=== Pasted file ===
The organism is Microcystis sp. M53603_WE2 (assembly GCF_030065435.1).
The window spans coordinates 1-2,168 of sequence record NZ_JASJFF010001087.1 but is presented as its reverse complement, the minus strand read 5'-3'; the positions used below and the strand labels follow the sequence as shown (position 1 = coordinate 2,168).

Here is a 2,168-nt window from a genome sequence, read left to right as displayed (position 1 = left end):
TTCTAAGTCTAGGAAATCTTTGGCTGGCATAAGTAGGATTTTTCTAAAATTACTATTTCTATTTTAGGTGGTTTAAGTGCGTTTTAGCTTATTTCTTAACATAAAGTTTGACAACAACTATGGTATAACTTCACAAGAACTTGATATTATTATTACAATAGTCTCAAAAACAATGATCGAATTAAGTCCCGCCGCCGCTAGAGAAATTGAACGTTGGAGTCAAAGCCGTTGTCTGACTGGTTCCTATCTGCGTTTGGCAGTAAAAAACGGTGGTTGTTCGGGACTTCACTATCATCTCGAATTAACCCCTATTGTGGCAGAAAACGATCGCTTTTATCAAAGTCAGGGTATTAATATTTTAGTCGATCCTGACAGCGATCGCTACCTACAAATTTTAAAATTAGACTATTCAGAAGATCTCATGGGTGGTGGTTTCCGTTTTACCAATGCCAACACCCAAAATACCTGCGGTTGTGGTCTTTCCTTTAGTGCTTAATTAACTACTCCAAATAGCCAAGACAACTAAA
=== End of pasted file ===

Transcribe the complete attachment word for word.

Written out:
The organism is Microcystis sp. M53603_WE2 (assembly GCF_030065435.1).
The window spans coordinates 1-2,168 of sequence record NZ_JASJFF010001087.1 but is presented as its reverse complement, the minus strand read 5'-3'; the positions used below and the strand labels follow the sequence as shown (position 1 = coordinate 2,168).

Here is a 2,168-nt window from a genome sequence, read left to right as displayed (position 1 = left end):
TTCTAAGTCTAGGAAATCTTTGGCTGGCATAAGTAGGATTTTTCTAAAATTACTATTTCTATTTTAGGTGGTTTAAGTGCGTTTTAGCTTATTTCTTAACATAAAGTTTGACAACAACTATGGTATAACTTCACAAGAACTTGATATTATTATTACAATAGTCTCAAAAACAATGATCGAATTAAGTCCCGCCGCCGCTAGAGAAATTGAACGTTGGAGTCAAAGCCGTTGTCTGACTGGTTCCTATCTGCGTTTGGCAGTAAAAAACGGTGGTTGTTCGGGACTTCACTATCATCTCGAATTAACCCCTATTGTGGCAGAAAACGATCGCTTTTATCAAAGTCAGGGTATTAATATTTTAGTCGATCCTGACAGCGATCGCTACCTACAAATTTTAAAATTAGACTATTCAGAAGATCTCATGGGTGGTGGTTTCCGTTTTACCAATGCCAACACCCAAAATACCTGCGGTTGTGGTCTTTCCTTTAGTGCTTAATTAACTACTCCAAATAGCCAAGACAACTAAA